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Re: Of words and translation

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  • macgupta123
    ... to my understanding of dharma. Dharmam sharanam gacchami -- means exactly what it says -- I seek refuge in dharma -- dharma that upholds and sustains etc.
    Message 1 of 37 , Dec 1, 2005
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      --- In TheHeathenInHisBlindness@yahoogroups.com, "Sankrant Sanu"
      <Sankrant@m...> wrote:
      >
      > Dear Arun,
      >
      > Thanks for the cheers. :)
      >
      > Regarding Buddha dharma I am not at all convinced since it appears very awkward
      to my understanding of dharma. Dharmam sharanam gacchami -- means exactly
      what it says -- I seek refuge in dharma -- dharma that upholds and sustains etc. I
      don't see it to mean "I seek refuge in Buddha dharma" -- I am actually unable to
      parse the phrase "Buddha dharma" -- what could it possibly mean? Do we find it
      anywhere in pre-colonial texts with that meaning?
      >
      > Of course, this discussion is an aside on my point on words and translation. If
      anything it affirms it.
      >
      > Regards, Sankrant.

      The Buddha, His Sangha and (His?) Dharma constitute the Triratna.
      Why would it constitute two specifics and one universal?

      -Arun
    • ss
      Dear Jochem: On the contrary, I am very grateful for your response to my earlier post, and especially for your critique! Please continue as far as seems
      Message 37 of 37 , Dec 11, 2005
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        Dear Jochem:
        On the contrary, I am very grateful for your response to my earlier post, and especially for
        your critique! Please continue as far as seems fruitful.

        To recap:

        > 1. Since everybody (Westerners included) is capable of
        > acting in accordance with dharm, it is therefore
        > possible for everybody to make sense of dharm.
        > 2. Making sense of dharma does not necessarily equal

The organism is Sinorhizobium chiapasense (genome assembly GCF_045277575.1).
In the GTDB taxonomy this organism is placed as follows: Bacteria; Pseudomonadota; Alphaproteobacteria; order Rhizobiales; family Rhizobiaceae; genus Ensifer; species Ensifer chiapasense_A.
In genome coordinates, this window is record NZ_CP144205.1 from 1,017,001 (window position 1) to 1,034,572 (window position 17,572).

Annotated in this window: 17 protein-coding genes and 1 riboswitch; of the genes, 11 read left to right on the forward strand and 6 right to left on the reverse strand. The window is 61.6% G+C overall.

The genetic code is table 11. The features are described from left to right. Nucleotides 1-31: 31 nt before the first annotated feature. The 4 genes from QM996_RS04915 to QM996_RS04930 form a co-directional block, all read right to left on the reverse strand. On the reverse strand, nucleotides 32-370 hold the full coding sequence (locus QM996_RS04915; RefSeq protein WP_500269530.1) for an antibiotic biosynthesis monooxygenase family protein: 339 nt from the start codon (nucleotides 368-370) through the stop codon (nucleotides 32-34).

> formulating a theory or hypothesis of it.

        --1 & 2 restate it very well.

        > 3. There is something very particular about the way
        > dharm and adharm are used in describing (?) certain
        > circumstances. The particularity has something to do
        > with the absence of theory.

        --Point 3 actually puts it more interestingly than I had thought about it. I'm not sure if
        describing is the exact description either. It's more like "those categories (dharm/adharm)
        are applied to certain circumstances in a particular way". You've added a very interesting
        dimension by observing that the particularity has something to do with the absence of
        theory.

        You asked:
        > Your observation, you write, is:
        >
        > "even though we might describe certain circumstances
        > as constituting 'dharm', it is not a theory of 'dharm'
        > that helps us conceptualize what constitutes 'dharm'.
        >
        > This may be an entirely trivial observation, but it
        > strikes me (for some reason I am not able to specify)
        > as very curious. For instance, I don't think I could
        > do this in English very easily. I could not say
        > something is "morally right" without having some sort
        > of theory of 'moral rectitude'."
        >
        > I have trouble grasping this. Is my sense of moral
        > right or wrong depended on a theory? Saying that
        > something is right or wrong usually implies reference
        > to some moral rule, a measure by with to judge my
        > action (ten commandments). This I get, but it seems a
        > long way from theory of moral rectitude. Still, is it
        > then this implicit reference to a rule that is absent
        > in saying that something is `dharm' or `adharm'? How
        > am I to understand it?
        >
        --Right after I wrote this part, I was not very happy with the way I formulated it either. Let
        me try to express it better.

        I think our usage of "dharm" (if I'm right in the way I've described it) seems very different
        than the way one uses words in English. if I said in English that "such-and-such a
        circumstance is immoral", it would be natural for anyone hearing me to assume that I
        could say what "immoral" (and hence "moral") means. Whereas when I call something as
        "adharm", I am apparently able to do so without being able to say what "dharm" (and
        hence "adharm") means.

        It's almost as if I don't have to conceptualize the *entity* "adharm" in order to
        conceptualize some event *as* "adharm".

        Maybe there is some mundane example of language use that follows this pattern that I've
        not thought of. But at the moment, it seems quite different.
        --Satya

        [ps apologies for the formatting]
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